"Our mental focus and awareness were there," Brown said. "Especially down the stretch."

Sunday, May 24, 2009

Thanks For Nothing, Mo Williams

All season I wondered what could derail this season and the answer is that Mo Williams is a playoff choke

The Shot, the Drive, the Fumble, The MO

Biggest disparity between a regular season and playoff player I have ever seen in sports. Without Mo, we are last year's team and this year's Magic beat last year's Cavs every time.

I'm not gonna waste your time with his awful playoff stats, are you watching the series? That's enough proof right there.

Let it be known I am officially ending the Cavaliers season. Lakers over Magic in 6.

Thursday, May 21, 2009

Don't Blame Z, Look at Backcourt

Before we blame Z and his defense of Dwight Howard for the Game 1 loss, let's take some things into consideration:

Z's +- was a plus 12 where as Ben Wallace was a minus 14. I know those stats can be misleading but it is interesting to think about. Honestly, this would be a perfect series to get Lorenzen Wright some minutes as a big physical body to D up Howard but alas, he is hurt. Ben is just too small to be effective in this series.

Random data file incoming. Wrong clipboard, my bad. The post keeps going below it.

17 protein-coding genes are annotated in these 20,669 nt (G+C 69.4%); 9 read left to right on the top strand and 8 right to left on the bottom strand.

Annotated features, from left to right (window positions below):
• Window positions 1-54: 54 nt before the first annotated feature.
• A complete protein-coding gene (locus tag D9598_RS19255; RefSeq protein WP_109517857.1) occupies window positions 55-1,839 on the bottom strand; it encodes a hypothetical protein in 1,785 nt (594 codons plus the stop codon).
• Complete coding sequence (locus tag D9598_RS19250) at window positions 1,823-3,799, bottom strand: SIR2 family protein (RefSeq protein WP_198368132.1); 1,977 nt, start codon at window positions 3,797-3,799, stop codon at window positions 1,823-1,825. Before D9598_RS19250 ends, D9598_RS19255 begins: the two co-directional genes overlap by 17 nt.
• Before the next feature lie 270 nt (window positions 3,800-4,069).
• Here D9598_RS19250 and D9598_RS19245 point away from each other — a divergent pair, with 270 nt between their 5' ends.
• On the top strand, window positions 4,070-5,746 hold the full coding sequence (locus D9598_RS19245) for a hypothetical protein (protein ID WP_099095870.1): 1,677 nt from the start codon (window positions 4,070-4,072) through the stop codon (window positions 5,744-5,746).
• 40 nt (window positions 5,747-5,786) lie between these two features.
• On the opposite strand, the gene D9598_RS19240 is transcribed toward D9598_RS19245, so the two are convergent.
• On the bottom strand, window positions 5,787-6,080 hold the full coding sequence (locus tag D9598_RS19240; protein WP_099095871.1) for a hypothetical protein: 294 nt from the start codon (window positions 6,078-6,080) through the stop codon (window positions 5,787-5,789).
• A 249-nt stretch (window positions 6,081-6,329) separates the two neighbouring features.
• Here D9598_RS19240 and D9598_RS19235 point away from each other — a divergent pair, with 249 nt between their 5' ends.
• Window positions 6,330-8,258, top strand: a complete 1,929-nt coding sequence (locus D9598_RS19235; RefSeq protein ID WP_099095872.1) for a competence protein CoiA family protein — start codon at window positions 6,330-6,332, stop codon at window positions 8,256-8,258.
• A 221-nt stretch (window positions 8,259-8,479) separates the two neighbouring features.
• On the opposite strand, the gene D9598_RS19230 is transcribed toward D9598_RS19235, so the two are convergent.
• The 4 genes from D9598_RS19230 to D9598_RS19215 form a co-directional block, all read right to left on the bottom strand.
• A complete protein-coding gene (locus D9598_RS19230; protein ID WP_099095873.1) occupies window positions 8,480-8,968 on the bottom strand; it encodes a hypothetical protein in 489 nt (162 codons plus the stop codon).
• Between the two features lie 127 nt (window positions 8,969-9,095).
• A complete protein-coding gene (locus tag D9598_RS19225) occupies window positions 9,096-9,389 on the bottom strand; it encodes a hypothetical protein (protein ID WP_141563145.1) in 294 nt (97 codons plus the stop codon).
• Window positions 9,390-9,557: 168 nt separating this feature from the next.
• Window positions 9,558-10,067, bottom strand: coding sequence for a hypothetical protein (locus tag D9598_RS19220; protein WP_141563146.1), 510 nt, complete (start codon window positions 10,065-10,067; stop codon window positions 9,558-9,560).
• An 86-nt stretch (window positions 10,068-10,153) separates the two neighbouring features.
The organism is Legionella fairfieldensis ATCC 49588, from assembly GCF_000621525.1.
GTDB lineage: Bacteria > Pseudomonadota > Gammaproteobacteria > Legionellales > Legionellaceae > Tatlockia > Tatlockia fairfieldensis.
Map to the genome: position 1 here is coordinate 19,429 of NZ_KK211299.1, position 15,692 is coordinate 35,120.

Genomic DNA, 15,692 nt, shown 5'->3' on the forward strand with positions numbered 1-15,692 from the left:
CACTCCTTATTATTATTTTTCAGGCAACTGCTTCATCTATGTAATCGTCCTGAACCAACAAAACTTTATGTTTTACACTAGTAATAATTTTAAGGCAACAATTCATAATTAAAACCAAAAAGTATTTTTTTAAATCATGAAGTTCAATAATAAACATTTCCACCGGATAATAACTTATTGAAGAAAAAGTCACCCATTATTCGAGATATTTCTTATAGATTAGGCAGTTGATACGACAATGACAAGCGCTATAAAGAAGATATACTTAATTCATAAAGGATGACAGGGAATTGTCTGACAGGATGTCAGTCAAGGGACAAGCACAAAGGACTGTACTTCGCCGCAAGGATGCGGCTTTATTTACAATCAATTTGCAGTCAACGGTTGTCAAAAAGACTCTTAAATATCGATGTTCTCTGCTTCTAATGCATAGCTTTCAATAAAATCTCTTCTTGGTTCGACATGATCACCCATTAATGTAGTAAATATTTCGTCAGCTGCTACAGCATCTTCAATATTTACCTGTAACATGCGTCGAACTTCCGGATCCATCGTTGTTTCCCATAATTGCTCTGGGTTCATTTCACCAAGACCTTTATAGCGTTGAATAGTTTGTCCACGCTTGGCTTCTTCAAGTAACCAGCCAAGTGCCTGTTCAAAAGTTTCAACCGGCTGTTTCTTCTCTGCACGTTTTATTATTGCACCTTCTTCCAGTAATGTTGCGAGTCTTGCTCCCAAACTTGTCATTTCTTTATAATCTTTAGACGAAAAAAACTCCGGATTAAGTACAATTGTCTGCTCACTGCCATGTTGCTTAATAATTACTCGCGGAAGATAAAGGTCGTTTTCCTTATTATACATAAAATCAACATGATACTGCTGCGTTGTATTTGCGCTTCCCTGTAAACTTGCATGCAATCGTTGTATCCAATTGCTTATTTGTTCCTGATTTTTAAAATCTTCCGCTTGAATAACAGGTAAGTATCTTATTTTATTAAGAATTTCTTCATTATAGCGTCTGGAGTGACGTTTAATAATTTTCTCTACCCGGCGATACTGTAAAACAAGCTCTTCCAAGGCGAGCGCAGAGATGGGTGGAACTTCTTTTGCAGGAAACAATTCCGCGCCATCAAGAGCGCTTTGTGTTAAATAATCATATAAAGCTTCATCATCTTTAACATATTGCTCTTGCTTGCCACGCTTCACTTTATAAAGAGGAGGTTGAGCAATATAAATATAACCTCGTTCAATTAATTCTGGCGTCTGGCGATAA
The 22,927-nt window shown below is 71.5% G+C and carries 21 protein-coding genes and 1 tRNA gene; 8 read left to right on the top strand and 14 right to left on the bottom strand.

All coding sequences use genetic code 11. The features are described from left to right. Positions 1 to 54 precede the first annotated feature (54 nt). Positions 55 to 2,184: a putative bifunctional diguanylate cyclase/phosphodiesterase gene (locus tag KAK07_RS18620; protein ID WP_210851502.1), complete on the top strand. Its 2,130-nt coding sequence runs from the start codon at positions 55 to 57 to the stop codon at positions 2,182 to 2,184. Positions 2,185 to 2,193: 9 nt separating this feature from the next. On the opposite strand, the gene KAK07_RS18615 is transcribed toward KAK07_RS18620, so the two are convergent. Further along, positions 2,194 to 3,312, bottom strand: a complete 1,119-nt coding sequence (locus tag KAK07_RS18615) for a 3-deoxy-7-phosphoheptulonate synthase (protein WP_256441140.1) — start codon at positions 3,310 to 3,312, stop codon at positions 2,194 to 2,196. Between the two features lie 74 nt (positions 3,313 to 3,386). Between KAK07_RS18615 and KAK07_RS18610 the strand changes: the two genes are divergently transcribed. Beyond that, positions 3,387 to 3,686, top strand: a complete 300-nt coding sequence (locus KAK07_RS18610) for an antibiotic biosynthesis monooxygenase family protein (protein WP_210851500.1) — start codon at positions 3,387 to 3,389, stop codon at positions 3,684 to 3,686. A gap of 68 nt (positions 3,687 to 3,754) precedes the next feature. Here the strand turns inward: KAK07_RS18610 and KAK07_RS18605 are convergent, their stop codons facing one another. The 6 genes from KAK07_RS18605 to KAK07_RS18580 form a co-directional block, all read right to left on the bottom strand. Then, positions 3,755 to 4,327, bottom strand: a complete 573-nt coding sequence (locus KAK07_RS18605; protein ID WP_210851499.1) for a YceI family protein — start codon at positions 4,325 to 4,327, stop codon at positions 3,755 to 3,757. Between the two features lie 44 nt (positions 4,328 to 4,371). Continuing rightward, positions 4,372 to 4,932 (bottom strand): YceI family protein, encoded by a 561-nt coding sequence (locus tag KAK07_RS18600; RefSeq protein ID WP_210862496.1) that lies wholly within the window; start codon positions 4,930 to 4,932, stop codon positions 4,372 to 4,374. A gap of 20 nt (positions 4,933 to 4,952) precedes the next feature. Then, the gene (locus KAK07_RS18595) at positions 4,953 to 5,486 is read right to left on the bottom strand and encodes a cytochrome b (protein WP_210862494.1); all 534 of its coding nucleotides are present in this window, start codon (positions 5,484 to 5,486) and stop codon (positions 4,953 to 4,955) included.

Mo and Delonte shot 10 for 32. It's bad enough to shoot 28% but when your duo takes 32 field goals in the process, it's tough to win. The rest of the team shot an outstanding 33/56, the two guards really need to step it up.

The point is, yes Z had some trouble with Howard defensively, but so did everyone else on the team! Howard didn't beat us, the three point shooting in the 2nd half (particularly from Turkoglu and Lewis) did! Z had a double double and did his job. This was a team effort but let's look at the back-court who we have praised all season, and take into account that Mo and Delonte need to step up!

Sunday, May 17, 2009

Quick Liftoffs: 5-17

I know Tribe fans are getting impatient and panicking, calling for every young prospect from AAA to be brought up, but ITS NOT WORKING.

These guys are not helping us win games and many of them haven't had enough time in AAA to have any business being up here in the first place.